Consumer attitudes towards private labels have evolved in recent years. Initially motivated by a desire to save money following the downturn, many consumers have now found comparable quality in store brands. This is likely to continue as leading retailers keep developing “on-trend” premium and specialized personal care ranges that meet consumers’ quality expectations. Indeed, Datamonitor research shows that for some, perceptions of private label beauty products as being of desirable quality have remained beyond the recession. Over a third of consumers in 2011 agreed that private label beauty products offer a good alternative to famous name brands.
Consequently, there is a growing need for premium brands to adopt a differentiation strategy. In doing so, they must identify and deliver the specific premiumization dimensions that are most important to their target audience. Products that do this effectively are likely to be perceived as more luxurious, thereby increasing consumers’ willingness to pay a price premium. Those that don’t, will increase the likelihood that they will suffer from the escalating private label threat.
At a global level, Datamonitor has established that beauty consumers are most willing to pay a premium for quality-aligned product attributes, most specifically “products backed by science” (39%). This is followed by “organic/natural beauty products” (36%), which can be considered a more personal attribute linked to hedonism and self-concept. These findings highlight the significant premiumization opportunities that currently exist at the convergence of science and nature. Premium beauty manufactures must look to capitalize on this “sweet spot” in commanding or justifying price premiums.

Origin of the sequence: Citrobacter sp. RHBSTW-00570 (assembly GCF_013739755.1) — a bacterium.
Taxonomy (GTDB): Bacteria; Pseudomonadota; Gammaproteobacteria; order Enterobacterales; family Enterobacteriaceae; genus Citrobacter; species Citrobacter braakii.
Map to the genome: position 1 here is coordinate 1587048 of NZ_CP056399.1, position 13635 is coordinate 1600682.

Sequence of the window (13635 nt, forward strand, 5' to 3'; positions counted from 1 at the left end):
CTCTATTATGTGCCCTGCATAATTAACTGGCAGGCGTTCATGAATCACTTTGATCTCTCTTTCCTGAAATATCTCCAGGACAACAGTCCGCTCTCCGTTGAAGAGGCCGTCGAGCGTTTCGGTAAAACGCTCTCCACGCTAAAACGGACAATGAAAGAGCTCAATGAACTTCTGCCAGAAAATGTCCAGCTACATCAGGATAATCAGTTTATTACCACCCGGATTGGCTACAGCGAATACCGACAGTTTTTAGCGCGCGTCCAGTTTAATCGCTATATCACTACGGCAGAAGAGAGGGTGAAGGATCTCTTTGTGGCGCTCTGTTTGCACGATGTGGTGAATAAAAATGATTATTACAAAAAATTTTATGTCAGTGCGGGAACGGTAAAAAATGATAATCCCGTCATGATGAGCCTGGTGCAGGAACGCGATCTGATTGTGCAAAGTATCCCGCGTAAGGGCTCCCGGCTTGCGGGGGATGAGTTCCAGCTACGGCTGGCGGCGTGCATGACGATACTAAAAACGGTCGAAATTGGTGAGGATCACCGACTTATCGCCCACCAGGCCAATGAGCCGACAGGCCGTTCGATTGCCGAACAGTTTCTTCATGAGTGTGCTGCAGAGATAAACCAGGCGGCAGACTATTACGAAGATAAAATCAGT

However, consumer skepticism about the credibility of both natural and science-led claims remains a barrier to premiumization. With over half of consumers either ambivalent or mistrusting of both natural (59%) and science-backed (63%) claims, it is crucial that industry players tapping into this “sweet spot” explore credibility enhancing tactics in marketing their products. This will require beauty manufacturers to better communicate their product features and attributes – not only with more transparent, evidence-led, and benefit-driven messages – but most importantly through the inclusion of unique selling propositions.
Quite simply, manufacturers must look to leverage their brand story and stay true to what they stand for if they are to effectively communicate product performance, expertise, and value to premium consumers. Ultimately, the ability of a personal care brand to capitalize on the prevalent consumer demand for “hi-tech naturals” in today’s premium beauty space is anchored in brand authenticity and the ways in which companies leverage this to counter consumer skepticism and create more compelling and real product claims.
To hear more about what Datamonitor considers as being the core premiumization opportunities in today’s personal care industry - as well as other consumer beauty trends - visit Daniel Bone’s Seminars at in-cosmetics Asia.
Global Beauty Trends - Consumer & Product Perspectives on 02 Nov at 11:45-12:30
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